A cons cell is an object that consists of two slots, called the CAR slot and the CDR slot. Each slot can hold any Lisp object. We also say that the CAR of this cons cell is whatever object its CAR slot currently holds, and likewise for the CDR.
A list is a series of cons cells, linked together so that the
CDR slot of each cons cell holds either the next cons cell or the
empty list. The empty list is actually the symbol
See Lists, for details. Because most cons cells are used as part
of lists, we refer to any structure made out of cons cells as a
A note to C programmers: a Lisp list thus works as a linked list built up of cons cells. Because pointers in Lisp are implicit, we do not distinguish between a cons cell slot holding a value versus pointing to the value.
Because cons cells are so central to Lisp, we also have a word for an object which is not a cons cell. These objects are called atoms.
The read syntax and printed representation for lists are identical, and consist of a left parenthesis, an arbitrary number of elements, and a right parenthesis. Here are examples of lists:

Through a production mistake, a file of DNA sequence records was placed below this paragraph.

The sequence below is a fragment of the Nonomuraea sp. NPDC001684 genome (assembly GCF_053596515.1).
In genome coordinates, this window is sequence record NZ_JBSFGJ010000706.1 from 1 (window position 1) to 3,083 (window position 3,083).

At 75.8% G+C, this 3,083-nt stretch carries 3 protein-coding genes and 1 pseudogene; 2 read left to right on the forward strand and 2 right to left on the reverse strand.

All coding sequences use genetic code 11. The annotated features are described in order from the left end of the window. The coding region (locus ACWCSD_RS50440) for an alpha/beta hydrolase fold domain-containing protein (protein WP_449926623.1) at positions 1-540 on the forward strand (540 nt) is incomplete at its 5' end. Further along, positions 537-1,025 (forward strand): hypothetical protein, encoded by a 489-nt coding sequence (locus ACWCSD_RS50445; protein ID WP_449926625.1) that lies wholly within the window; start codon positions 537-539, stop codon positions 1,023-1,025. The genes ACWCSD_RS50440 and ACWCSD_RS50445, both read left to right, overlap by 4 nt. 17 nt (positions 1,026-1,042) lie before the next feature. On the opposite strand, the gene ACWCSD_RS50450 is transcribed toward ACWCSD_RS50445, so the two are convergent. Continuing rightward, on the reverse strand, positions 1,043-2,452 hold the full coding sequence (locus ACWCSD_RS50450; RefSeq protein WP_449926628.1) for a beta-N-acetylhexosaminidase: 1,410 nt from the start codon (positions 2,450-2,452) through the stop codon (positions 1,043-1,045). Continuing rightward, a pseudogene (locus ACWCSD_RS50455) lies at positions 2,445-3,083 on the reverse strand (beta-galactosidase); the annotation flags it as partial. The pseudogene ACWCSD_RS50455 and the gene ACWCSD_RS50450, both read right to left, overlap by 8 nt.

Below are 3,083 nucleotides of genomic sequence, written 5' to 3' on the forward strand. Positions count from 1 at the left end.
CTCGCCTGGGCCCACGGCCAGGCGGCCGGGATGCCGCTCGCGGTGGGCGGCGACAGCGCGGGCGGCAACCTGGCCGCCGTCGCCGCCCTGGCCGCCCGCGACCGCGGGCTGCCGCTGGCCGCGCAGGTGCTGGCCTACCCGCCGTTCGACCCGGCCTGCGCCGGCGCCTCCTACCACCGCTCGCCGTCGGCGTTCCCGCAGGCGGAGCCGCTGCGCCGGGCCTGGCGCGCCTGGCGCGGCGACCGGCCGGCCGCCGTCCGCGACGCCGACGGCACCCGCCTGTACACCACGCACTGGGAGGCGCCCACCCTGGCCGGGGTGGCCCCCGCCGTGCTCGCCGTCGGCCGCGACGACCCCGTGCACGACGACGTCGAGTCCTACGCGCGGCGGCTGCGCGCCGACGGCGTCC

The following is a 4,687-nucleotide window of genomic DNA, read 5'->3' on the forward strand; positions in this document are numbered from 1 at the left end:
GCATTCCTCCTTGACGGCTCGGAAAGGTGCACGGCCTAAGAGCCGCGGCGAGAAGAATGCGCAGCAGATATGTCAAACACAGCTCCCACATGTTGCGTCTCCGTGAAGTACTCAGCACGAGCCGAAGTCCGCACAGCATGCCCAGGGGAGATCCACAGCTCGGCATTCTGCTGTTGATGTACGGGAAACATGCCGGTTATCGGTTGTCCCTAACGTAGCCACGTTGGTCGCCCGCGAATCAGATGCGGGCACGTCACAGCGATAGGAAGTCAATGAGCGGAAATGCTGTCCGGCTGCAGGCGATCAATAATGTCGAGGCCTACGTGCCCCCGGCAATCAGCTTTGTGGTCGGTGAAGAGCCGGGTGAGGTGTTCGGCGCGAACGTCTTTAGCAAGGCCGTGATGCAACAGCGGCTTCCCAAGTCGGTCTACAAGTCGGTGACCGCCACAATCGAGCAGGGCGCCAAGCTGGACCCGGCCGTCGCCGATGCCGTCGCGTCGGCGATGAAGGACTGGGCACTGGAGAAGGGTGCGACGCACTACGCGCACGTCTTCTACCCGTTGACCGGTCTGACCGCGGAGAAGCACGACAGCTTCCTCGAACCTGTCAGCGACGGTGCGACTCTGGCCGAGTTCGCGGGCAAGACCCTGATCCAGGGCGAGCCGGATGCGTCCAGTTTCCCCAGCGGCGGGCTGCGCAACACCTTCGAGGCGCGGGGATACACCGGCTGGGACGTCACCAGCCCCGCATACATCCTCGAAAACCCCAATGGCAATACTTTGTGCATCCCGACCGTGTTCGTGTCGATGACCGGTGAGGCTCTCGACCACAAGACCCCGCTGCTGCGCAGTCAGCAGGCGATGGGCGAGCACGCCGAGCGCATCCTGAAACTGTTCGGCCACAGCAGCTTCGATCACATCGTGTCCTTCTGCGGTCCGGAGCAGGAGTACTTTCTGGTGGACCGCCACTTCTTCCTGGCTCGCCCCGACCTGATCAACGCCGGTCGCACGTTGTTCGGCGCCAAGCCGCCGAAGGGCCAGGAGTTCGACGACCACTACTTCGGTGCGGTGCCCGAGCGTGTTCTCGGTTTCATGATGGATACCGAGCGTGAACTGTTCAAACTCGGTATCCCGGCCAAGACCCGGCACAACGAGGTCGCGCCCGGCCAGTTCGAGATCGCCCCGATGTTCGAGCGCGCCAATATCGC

(A 2 "A") ; A list of three elements. () ; A list of no elements (the empty list). nil ; A list of no elements (the empty list). ("A ()") ; A list of one element: the string
"A ()". (A ()) ; A list of two elements:
Aand the empty list. (A nil) ; Equivalent to the previous. ((A B C)) ; A list of one element ; (which is a list of three elements).
Upon reading, each object inside the parentheses becomes an element
of the list. That is, a cons cell is made for each element. The
CAR slot of the cons cell holds the element, and its CDR
slot refers to the next cons cell of the list, which holds the next
element in the list. The CDR slot of the last cons cell is set to
The names CAR and CDR derive from the history of Lisp. The
original Lisp implementation ran on an IBM 704 computer which
divided words into two parts, the address and the
decrement; CAR was an instruction to extract the contents of
the address part of a register, and CDR an instruction to extract
the contents of the decrement. By contrast, cons cells are named
for the function
cons that creates them, which in turn was named
for its purpose, the construction of cells.